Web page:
I attended a meeting recently about population migration, both here in the US, and around the world. I learned that 77% of the people in South America live in a city and that the vast interior of that entire continent is virtually empty--and is becoming emptier every day. There, rural people are moving as fast as they can to cities, for jobs, for an education, and for other opportunities.
South America is not an isolated case. The same phenomenon is happening in China, in Africa, in Australia, our smallest continent, and here in North America as well. According to population and migration specialists at USDA, if the current rate of US migration from rural America to our cities continues, 100% of the US population will live in an urban area by 2040.
Does that mean that the Ozarks will empty out and revert to wilderness? Probably not, since the "rate of migration" will undoubtedly slow as some people--like retirees--won't feel compelled to move because they "have been there and done that" at least as it relates to jobs, or education. And tourist destinations, like Eureka Springs, will certainly remain points of destination for vacationers and recreationists seeking respite from the daily urban grind. That surely means that a rural service industry, and a population of nearby rural service workers, will be necessary to "serve" them.
But who other than retirees and service workers will live in rural America in general, and in the Ozarks particularly? Food production workers will, for one. Because world population now stands at almost 7 billion human beings--and is projected to increase to 9 billion by 2040--land devoted to agricultural production and production facilities to process animals, minerals, and vegetables will greatly expand, along with the pool of food processing workers to slice, dice, and package. These workers will be, by the way, mostly immigrants or refugees from Mexico, Central America, or Somalia.
Under most scenarios, by 2040, rural towns like Berryville and Green Forest will be surrounded by factory farms owned by absentee corporations, have a Wal-Mart where service workers and production workers shop, and have plenty of Public Housing which will be necessary because local and federal government chooses to subsidize low wages paid by food processing companies with public housing and other government remittances.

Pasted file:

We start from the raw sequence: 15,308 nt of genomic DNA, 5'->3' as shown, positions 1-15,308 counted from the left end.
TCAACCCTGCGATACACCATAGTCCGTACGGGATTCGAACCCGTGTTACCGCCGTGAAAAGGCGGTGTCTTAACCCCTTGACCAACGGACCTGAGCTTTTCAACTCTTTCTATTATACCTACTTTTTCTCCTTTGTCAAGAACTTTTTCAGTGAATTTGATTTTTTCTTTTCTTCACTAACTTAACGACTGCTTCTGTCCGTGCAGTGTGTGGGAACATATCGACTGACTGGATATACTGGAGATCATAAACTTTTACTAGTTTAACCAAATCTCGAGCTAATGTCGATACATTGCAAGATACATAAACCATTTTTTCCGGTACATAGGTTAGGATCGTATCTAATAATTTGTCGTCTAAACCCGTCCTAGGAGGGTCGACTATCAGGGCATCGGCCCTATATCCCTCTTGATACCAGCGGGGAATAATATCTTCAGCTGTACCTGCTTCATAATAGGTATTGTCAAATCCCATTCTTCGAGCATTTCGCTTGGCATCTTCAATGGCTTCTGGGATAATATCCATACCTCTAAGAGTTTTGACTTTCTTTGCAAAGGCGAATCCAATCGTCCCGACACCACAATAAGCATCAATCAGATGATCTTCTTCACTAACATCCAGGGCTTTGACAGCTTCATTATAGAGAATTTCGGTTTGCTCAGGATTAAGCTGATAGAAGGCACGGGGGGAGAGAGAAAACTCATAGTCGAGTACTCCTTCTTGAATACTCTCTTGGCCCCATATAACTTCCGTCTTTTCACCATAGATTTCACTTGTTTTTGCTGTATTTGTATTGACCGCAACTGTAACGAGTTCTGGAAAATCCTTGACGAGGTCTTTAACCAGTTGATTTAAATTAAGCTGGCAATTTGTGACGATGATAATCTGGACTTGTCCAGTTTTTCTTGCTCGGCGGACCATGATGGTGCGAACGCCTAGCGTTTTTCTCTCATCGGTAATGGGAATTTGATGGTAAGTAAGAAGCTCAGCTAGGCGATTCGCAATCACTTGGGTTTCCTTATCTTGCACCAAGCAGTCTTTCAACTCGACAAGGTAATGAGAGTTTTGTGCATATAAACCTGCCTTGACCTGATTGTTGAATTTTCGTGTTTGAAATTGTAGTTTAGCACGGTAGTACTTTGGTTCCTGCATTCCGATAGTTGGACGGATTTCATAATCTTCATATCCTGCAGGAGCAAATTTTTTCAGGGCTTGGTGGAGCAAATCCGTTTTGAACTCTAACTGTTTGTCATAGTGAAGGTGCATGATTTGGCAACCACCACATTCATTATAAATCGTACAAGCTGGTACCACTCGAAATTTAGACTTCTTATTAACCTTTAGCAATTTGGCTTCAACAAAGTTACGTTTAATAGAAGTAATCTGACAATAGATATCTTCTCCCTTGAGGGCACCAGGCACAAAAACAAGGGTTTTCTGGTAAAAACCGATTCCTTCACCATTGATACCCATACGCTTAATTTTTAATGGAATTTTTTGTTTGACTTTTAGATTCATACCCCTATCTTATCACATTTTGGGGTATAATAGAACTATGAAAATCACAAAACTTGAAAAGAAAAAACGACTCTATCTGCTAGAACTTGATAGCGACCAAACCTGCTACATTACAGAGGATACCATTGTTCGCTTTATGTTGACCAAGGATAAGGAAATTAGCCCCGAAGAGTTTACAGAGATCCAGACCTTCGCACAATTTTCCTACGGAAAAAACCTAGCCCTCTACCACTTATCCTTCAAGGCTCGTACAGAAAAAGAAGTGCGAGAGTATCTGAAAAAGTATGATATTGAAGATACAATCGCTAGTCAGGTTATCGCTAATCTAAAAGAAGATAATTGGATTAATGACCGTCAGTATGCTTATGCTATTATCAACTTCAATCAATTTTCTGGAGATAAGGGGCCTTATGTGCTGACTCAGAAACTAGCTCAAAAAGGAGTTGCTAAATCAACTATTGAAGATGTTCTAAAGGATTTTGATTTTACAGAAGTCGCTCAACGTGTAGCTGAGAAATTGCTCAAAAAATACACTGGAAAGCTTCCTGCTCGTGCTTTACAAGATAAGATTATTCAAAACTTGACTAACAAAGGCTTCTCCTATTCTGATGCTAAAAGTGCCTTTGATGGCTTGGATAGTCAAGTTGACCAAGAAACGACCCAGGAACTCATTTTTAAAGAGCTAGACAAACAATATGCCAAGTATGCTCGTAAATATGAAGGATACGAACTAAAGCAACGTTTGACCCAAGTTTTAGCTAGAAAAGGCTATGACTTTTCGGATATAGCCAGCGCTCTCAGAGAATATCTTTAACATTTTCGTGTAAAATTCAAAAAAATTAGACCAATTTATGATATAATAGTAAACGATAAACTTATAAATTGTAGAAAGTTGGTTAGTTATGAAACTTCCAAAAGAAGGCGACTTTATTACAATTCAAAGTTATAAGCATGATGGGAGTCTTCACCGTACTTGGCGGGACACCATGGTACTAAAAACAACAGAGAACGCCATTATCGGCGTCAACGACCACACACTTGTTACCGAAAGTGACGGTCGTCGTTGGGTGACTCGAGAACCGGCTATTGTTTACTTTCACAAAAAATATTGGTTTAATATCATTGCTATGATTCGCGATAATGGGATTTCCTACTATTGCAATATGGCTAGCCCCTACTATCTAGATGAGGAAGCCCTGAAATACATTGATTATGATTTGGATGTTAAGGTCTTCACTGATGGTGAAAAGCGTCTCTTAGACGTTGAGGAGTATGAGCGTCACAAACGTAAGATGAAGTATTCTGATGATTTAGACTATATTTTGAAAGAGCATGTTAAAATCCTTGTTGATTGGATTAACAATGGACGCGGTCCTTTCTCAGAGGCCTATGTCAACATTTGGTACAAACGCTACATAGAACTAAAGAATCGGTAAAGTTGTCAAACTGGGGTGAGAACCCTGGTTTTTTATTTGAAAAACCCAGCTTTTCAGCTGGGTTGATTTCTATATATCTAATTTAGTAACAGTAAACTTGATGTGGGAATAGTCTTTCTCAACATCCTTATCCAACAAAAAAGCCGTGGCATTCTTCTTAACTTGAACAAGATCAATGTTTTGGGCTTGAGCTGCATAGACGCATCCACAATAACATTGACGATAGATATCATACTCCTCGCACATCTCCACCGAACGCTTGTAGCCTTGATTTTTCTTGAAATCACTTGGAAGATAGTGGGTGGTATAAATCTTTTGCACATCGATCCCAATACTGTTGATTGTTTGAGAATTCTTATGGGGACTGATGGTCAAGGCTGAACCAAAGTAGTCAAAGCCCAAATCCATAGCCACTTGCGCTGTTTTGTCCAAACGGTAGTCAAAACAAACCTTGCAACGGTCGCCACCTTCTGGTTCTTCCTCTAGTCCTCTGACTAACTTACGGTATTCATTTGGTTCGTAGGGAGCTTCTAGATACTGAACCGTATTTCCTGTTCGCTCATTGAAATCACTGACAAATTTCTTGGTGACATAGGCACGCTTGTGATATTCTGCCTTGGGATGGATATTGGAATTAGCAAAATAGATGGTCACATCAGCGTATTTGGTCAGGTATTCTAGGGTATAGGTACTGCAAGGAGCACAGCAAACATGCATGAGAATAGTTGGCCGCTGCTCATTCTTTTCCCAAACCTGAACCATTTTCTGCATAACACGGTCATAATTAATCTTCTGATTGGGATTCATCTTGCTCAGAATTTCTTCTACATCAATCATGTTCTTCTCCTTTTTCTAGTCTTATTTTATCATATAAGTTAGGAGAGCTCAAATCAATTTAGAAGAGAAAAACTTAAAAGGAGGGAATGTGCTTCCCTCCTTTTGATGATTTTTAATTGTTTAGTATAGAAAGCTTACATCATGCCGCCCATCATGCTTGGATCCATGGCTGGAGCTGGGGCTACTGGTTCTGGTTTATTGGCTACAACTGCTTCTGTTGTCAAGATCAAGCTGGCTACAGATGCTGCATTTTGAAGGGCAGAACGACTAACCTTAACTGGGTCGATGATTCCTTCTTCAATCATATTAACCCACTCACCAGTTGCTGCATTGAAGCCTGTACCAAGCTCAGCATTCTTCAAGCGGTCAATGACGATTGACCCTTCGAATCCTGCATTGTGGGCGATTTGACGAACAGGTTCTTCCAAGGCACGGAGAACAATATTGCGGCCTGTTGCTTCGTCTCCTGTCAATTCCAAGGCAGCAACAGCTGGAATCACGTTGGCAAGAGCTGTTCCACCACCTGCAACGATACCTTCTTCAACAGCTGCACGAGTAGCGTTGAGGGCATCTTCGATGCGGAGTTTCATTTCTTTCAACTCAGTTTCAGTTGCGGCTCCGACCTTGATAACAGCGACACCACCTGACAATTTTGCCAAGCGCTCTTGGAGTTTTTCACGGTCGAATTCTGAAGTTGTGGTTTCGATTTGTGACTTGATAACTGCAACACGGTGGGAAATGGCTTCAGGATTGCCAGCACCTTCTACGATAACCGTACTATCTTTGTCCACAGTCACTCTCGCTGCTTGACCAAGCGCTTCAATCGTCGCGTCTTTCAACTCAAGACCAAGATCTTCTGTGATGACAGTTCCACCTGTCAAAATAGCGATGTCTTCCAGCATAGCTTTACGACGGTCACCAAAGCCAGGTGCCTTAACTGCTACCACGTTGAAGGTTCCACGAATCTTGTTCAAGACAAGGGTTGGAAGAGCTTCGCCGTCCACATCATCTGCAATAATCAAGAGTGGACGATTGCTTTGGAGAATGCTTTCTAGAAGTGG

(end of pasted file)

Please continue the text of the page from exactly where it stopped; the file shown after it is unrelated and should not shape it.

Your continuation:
What won't be in our towns by then? Virtually all retail shops not explicitly focused on the tourist trade, your church, your newspaper, the middle class, and your children and grandchildren--who will have moved away to seek better lives and living wages in distant cities. Do you think I'm overstating the case? Try, today, to buy a pair of socks in Carroll County in a store other than Wal-Mart.
Does the future have to look like that? No, but changing the future depends on how well we--you and me--along with local government and business, work together to, in the words of the writer and farmer Wendell Berry, "invert the economic order and practice the Law of Return."
Inverting the economic order means putting nature first, the economies of land use second, manufacturing third and the consumer economy fourth. The Law of Return means that if you make your money in town you return it by spending your money in town. Oh well...
...on the other hand, miracles happen. All that prevents these miracles from becoming real is if we chose nostalgia over action, and ignore the practical arts and skills of our neighbors in favor of what is cheap, and what is easy. The future can be the Age of Miracles if we begin to make different choices--and become witnesses to it.
Marcie Brewster and Diane Schumacher have made one of those different choices. Many readers know them as the earliest founders of the Berryville Farmers' Market. Today, they operate Wildfire Farm near Metalton, and a Community Sustainable Agriculture (CSA) business that provides local families with fresh, beautiful, and organic produce on a weekly, subscription basis. Diane and Marcie have taken a plot of land, made it better than it was when they found it, and nurture us, their extended family, by the example of their lives and by the practical results of their labor. They are a miracle requiring witnesses.
Ann Carter, the daughter of Abe Carter, has published a collection of poems entitled Sweetness that evokes the miracle of a woman's conjoined and simultaneous separateness and communion. These poems are woven from the fabric of our communities and are a product of our local culture; they are a miracle requiring readers.
These are but two examples among many present day, every day miracles. But what Ann and Marcie and Diane produce is not cheap, nor should it be easily acquired. They require witnesses and customers and affirmation that what they do is valuable: to you.
A sure sign that an Age of Miracles has arrived is when a man who repairs shoes makes a living in Carroll County. Because that will mean that we are a people who are moral enough and spiritual enough and wise enough to value and take care of what we already possess.